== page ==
Every year, hundreds of well-meaning people jump off the career ladder and don’t know it. They attend the office holiday party and in one, epic-fail moment of misguided relaxation, kill their career. When the company dumps them right after New Year, they don’t remember that the problem started at the holiday party.
So let me be plain: Holiday parties are not for having fun. They are for proving you can behave well in public and know how to dress appropriately (Hint: no flip-flops). Here, for those who may have trouble navigating the office party scene, some hints:
1. Even if there is an open bar, do not have more than two drinks. Don’t drink often? One is plenty. A holiday party is not for losing your head or being the “real” you. At best it is a networking opportunity, at worst it is a chance to prove you can behave in public. Slurred speech, bleary eyes and loudly insisting you are “fine to drive” doesn’t fool anyone.
2. Crying, vomiting, or taking off any portion of your clothing is not part of a holiday party. It might have been fine at college. Work isn’t college. Stick to club soda or juice when you start to feel frisky and funny.
3. Unless you are a professional, do not give in to the urge to sing or dance on stage, with a microphone or in a spotlight. Cell phone cameras will have you on YouTube tomorrow, just when that company you submitted your resume to is checking your profile and finding the link.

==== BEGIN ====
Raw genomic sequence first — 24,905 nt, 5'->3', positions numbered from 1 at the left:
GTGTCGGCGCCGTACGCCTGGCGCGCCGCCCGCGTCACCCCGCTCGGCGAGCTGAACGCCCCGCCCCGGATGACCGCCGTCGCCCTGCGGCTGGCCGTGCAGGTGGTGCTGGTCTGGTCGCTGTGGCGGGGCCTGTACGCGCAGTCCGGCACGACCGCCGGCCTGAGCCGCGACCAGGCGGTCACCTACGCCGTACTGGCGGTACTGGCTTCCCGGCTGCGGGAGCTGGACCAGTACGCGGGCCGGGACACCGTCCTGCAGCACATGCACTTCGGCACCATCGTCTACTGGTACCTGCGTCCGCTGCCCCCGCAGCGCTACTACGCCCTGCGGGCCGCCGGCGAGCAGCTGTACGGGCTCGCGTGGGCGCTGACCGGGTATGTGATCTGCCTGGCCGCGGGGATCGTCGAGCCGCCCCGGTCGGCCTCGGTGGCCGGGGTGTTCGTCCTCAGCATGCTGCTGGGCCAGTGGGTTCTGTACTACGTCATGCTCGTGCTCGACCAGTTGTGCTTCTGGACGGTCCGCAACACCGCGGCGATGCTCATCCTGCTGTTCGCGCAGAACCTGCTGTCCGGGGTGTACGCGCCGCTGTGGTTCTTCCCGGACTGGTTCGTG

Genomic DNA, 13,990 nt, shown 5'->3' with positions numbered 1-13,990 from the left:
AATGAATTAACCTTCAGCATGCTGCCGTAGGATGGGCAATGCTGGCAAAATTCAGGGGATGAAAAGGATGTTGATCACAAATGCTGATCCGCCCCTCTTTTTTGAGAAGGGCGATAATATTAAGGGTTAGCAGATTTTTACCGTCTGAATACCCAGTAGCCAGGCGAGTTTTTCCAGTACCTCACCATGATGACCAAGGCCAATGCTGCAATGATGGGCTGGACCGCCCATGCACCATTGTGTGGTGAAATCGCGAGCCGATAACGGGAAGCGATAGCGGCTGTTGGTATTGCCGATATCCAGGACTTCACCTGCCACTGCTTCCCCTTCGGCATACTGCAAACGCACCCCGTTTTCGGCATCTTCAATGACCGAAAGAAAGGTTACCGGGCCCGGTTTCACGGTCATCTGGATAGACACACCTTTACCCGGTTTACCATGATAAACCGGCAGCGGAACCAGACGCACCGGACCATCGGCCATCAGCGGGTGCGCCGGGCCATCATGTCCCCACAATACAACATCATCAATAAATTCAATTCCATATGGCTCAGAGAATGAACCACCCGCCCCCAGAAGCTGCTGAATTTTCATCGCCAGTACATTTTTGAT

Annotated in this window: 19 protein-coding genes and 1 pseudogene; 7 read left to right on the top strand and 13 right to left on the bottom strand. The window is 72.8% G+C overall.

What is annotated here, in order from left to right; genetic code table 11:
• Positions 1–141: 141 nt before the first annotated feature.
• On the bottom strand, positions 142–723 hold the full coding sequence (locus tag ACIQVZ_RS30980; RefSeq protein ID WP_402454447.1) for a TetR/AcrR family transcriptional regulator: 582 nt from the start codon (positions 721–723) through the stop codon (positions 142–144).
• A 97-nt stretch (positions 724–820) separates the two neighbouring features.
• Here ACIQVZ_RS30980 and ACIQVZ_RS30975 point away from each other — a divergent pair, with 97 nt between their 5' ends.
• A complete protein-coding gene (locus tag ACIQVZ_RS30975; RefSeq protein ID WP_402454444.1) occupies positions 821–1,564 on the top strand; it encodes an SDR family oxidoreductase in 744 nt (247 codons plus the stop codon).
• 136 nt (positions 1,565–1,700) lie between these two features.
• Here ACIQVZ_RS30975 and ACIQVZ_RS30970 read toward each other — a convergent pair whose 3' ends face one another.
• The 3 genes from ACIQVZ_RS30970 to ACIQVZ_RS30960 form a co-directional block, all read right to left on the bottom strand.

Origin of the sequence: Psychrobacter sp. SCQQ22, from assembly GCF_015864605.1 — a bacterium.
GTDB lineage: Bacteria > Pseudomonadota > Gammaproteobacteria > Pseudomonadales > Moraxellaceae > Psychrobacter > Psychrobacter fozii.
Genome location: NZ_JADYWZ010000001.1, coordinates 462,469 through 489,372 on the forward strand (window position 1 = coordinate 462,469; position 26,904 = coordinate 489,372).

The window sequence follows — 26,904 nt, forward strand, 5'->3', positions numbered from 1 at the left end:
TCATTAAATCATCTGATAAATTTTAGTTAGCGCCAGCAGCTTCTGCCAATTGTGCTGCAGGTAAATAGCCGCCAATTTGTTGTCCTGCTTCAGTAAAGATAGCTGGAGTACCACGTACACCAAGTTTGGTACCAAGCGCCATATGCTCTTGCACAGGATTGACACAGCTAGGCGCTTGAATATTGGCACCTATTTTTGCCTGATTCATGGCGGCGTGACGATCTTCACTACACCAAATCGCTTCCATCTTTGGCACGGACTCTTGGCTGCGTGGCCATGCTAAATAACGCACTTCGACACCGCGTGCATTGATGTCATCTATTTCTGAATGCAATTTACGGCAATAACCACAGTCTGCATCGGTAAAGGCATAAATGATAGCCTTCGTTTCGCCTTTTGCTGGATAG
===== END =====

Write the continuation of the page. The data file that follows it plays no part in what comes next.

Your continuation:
4. Stay away from the copy machine. You don’t need to be there at an office party and the temptation to photocopy body parts increases with liquor consumption.
5. No matter how hot your boss’s spouse looks, not matter how
flirty the CEOs date, do not, under any circumstances, reply in kind. The bigger the age difference, the less you should engage them in any conversation. If you think I’m not serious, rent and watch an old movie called The Graduate with Dustin Hoffman.
6. Do not discuss your promotion or engage in self-promotion at the party. Of any kind. No bragging, no self-inflating. Do not take the opportunity to snark on anyone who isn’t there. No one likes to keep someone else’s ego inflated at the holiday part. Slimy behavior engages the karma wheel, which grinds exceeding fine.
7. This is not the time to pull off your glasses, fluff up your hair and be the inner animal you’ve always wanted to be. This is also not the time to wear anything that flashes, jingles, or glows in the dark. That’s for your own party, at another time. Wear party clothes that are appropriate for your age and figure. Spandex is tricky to wear and still be thought of as chic. The same is true for pink stretch fleece.
8. Avoid the person holding the camera or video equipment. If they ask you to do the solo from “Billy Elliot,” the full-body spelling of Y.M.C.A., or the hysterical imitation of the guy in accounting, feign ignorance, even if you have left people in the kitchen in stitches with the routine. (See warning in #3, above.)
9. Don’t be the last one to leave. Do not be the first one to leave either. If figuring this out causes you a headache, put your drink down, switch to club soda.
10. Learn to enjoy yourself with all the restrictions. Sometimes that’s as good at is gets.
—Quinn McDonald has been to many holiday parties, some of which she would prefer not to remember. She is a writer and certified creativity coach who teaches Workplace Communication.